City College under attack: Students organize to save 600 faculty jobs

by Jacqueline Puliatti

On April 11, 2021, over 150 students, activists and people from all over the Bay Area came out to the “March to Save CCSF” in the Mission to protest and call attention to the recently approved layoffs of over 600 professors at City College of San Francisco. Layoffs and budget cuts are, as usual, disproportionately affecting students and faculty of color and the curriculum that best serves them. Here protestors stop at the CCSF Mission Campus to be heard and to call out the inhumanity. – Photo: KZ

On Sunday, April 11, student organizers in the CCSF Student Coalition led a “March to Save CCSF” in the Mission District in San Francisco with over 150 people in response to the recently approved layoffs of over 600 professors at City College of San Francisco (CCSF).

On the steps of Mission High School, students, faculty, union leaders and community members spoke out against the cuts which are yet another blow in a series of attacks against the city’s only higher learning institution that is truly accessible to all.

On Feb. 26, 2021, CCSF’s Board of Trustees approved preliminary layoffs of 163 full-time faculty members and 447 part-time faculty across departments that range from African American and Women’s and Gender Studies to Nursing and Biological Sciences.[1] These cuts constitute 81 percent of all part-time faculty and 30 percent of all full-time faculty – 65 percent of faculty generally. This will directly impact at least 30,000 students, 73.3 percent of whom are people of color.[2]

Eira Kien, a lead organizer for the march, shared: “What made me feel compelled to organize is the belief education is a right we must protect … I also recognize the institutional racism these cuts have in taking away resources from fellow BIPOC peers. I’m sick of the harm.”

City College of San Francisco was founded in 1935, during the depth of the Great Depression.[3] In the midst of a similar economic crisis caused by the COVID-19, City College is a critically important resource for the Bay Area, which is still recovering.

The CCSF Student Coalition formed in 2020 in response to continued efforts to apply unjust racialized and classed austerity measures, connecting them to years of defunding and downsizing of CCSF. The CCSF Student Coalition consists of members from We Are PHST (Philippine Studies), African American Studies Department, Anakbayan SF, PUSO CCSF, CCSF Collective, Defund SFPD Now, students from DSPS, Dance, Working Adult Degree Program, Arts, Ethnic Studies and Interdisciplinary Studies.

Starting at 24th Street BART station, the in-person march began with a performance by Danzantes Aztecas and speakers decrying the unjust cuts approved at the end of February, standing in solidarity with City College students and faculty most affected by this injustice.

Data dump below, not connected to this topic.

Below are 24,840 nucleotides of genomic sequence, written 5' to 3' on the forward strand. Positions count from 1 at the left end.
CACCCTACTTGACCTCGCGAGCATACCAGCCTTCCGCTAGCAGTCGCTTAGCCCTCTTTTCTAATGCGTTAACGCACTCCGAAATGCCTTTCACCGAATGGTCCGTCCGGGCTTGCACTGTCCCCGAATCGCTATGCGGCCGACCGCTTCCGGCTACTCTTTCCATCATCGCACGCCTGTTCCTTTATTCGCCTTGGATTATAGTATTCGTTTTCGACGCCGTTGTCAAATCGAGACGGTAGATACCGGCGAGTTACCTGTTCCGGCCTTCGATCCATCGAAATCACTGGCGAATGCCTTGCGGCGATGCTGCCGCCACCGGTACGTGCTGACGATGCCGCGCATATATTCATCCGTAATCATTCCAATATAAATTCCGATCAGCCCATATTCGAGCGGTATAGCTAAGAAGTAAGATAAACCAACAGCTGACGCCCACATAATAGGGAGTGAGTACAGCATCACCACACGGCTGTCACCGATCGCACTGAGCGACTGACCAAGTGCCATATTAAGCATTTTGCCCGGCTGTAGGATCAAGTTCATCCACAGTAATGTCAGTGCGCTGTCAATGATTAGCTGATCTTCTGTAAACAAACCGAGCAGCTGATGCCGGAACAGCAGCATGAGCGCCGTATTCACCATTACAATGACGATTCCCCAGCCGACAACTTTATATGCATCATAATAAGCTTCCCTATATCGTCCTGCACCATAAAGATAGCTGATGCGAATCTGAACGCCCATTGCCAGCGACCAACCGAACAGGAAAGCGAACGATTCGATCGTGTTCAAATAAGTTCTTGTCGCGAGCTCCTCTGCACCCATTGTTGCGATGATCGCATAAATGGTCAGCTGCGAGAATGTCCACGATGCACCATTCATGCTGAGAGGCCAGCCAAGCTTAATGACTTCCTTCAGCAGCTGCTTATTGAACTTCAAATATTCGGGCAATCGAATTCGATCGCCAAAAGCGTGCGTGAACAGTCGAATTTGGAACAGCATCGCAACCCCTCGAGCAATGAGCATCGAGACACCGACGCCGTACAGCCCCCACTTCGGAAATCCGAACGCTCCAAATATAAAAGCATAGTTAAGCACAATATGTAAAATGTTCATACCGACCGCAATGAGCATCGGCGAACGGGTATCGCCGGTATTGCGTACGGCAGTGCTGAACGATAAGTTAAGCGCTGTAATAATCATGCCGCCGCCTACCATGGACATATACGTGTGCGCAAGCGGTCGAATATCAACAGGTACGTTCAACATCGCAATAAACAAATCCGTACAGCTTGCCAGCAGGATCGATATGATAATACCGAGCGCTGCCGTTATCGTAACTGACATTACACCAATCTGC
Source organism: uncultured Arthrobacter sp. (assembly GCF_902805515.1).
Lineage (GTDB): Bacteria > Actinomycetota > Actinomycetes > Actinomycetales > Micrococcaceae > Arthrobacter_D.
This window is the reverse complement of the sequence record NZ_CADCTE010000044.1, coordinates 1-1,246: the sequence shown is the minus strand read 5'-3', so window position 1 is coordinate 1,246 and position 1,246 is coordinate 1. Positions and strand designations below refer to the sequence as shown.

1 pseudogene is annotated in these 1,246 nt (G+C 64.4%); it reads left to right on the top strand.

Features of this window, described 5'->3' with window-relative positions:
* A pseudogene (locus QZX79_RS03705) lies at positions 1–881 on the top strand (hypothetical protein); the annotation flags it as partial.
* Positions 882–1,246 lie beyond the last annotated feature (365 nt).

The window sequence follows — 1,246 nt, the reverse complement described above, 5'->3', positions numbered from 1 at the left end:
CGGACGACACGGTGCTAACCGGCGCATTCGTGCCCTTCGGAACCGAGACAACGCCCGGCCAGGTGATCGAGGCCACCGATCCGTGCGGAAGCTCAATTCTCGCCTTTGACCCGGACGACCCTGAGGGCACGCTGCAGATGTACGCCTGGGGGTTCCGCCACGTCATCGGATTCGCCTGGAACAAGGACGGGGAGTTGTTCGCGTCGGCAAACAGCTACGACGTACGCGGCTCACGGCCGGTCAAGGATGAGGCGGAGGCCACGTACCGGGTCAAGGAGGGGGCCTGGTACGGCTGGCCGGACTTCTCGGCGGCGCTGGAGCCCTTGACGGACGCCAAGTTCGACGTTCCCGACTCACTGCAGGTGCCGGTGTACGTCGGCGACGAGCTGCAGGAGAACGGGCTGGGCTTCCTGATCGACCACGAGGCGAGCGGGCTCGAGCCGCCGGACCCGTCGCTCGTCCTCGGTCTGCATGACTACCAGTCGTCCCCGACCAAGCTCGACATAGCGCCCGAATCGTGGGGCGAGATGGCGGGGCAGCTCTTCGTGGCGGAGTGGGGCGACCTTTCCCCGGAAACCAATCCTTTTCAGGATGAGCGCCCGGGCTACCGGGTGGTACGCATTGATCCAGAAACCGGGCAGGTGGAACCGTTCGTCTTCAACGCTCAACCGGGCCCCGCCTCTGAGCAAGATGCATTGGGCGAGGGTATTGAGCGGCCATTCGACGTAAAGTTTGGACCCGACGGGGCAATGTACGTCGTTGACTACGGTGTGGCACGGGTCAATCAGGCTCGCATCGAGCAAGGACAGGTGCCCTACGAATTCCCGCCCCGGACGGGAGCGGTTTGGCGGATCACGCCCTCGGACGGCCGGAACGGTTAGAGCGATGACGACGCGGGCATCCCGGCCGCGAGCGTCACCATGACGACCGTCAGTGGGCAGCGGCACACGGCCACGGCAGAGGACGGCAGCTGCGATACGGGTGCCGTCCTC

The March to Save CCSF started at 24th Street BART station and continued down Valencia all the way to Mission High School. – Photo: KZ

The group of protesters were joined by the Brass Liberation Orchestra, who energized the crowd as they marched towards Mission High School, where a speaker series was held. Multiple stops were made along the march, including outside the CCSF Valencia Campus and the Women’s Building, which partners with Project SURVIVE to highlight the physical manifestations of City College in the community and what is at stake.[4]

Before the start of the in-person march, a virtual protest was held via Zoom, in which students and professors from African American Studies, Philippine Studies, Women’s and Gender Studies and Music Departments told their stories and demanded an end to the administration’s mishandling of CCSF.

Dr. Ramona Coates, interim department chair for African American Studies (AFAM), in the virtual component of the event called out CCSF as having become “an anti-Black environment.” AFAM is facing a 33 percent cut in funding, and while there are 35 African American full-time faculty, 50 percent of them have received pink slips.

While full-time faculty received termination notices, often referred to as “pink slips,” this is not required for part-time faculty. Instead, their department chairs must inform them of the potential to their loss of livelihood without any formal notice.

– Photo: KZ

CCSF’s hiring practices contribute to a national trend known as “adjunctification,” in which colleges increasingly rely on adjunct or part-time professors, who receive far fewer job protections than their full-time counterparts – including zero health benefits.[5]